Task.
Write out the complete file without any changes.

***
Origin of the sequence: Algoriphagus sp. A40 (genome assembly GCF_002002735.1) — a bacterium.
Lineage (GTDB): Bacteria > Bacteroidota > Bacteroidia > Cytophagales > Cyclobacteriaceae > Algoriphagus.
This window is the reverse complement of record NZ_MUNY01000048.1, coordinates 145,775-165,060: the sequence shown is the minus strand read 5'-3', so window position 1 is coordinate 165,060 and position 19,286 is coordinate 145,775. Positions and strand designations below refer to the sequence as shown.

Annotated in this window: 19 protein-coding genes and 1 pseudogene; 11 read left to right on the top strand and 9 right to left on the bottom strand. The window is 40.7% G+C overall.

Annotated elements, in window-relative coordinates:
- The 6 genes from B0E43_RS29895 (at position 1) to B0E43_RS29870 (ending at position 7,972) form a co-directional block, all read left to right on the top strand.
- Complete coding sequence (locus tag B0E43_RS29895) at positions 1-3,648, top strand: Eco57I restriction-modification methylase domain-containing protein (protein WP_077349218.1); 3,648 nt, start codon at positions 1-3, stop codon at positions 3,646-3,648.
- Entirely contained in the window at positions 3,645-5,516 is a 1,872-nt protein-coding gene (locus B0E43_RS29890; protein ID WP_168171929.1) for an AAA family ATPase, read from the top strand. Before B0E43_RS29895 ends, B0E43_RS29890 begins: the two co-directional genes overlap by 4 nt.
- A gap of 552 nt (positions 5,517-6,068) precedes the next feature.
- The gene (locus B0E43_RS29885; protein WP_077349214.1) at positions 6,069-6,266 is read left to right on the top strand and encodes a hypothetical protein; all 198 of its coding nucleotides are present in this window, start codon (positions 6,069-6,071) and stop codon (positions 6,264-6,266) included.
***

Origin of the sequence: Algoriphagus sp. A40 (genome assembly GCF_002002735.1) — a bacterium.
Lineage (GTDB): Bacteria > Bacteroidota > Bacteroidia > Cytophagales > Cyclobacteriaceae > Algoriphagus.
This window is the reverse complement of record NZ_MUNY01000048.1, coordinates 145,775-165,060: the sequence shown is the minus strand read 5'-3', so window position 1 is coordinate 165,060 and position 19,286 is coordinate 145,775. Positions and strand designations below refer to the sequence as shown.

Annotated in this window: 19 protein-coding genes and 1 pseudogene; 11 read left to right on the top strand and 9 right to left on the bottom strand. The window is 40.7% G+C overall.

Annotated elements, in window-relative coordinates:
- The 6 genes from B0E43_RS29895 (at position 1) to B0E43_RS29870 (ending at position 7,972) form a co-directional block, all read left to right on the top strand.
- Complete coding sequence (locus tag B0E43_RS29895) at positions 1-3,648, top strand: Eco57I restriction-modification methylase domain-containing protein (protein WP_077349218.1); 3,648 nt, start codon at positions 1-3, stop codon at positions 3,646-3,648.
- Entirely contained in the window at positions 3,645-5,516 is a 1,872-nt protein-coding gene (locus B0E43_RS29890; protein ID WP_168171929.1) for an AAA family ATPase, read from the top strand. Before B0E43_RS29895 ends, B0E43_RS29890 begins: the two co-directional genes overlap by 4 nt.
- A gap of 552 nt (positions 5,517-6,068) precedes the next feature.
- The gene (locus B0E43_RS29885; protein WP_077349214.1) at positions 6,069-6,266 is read left to right on the top strand and encodes a hypothetical protein; all 198 of its coding nucleotides are present in this window, start codon (positions 6,069-6,071) and stop codon (positions 6,264-6,266) included.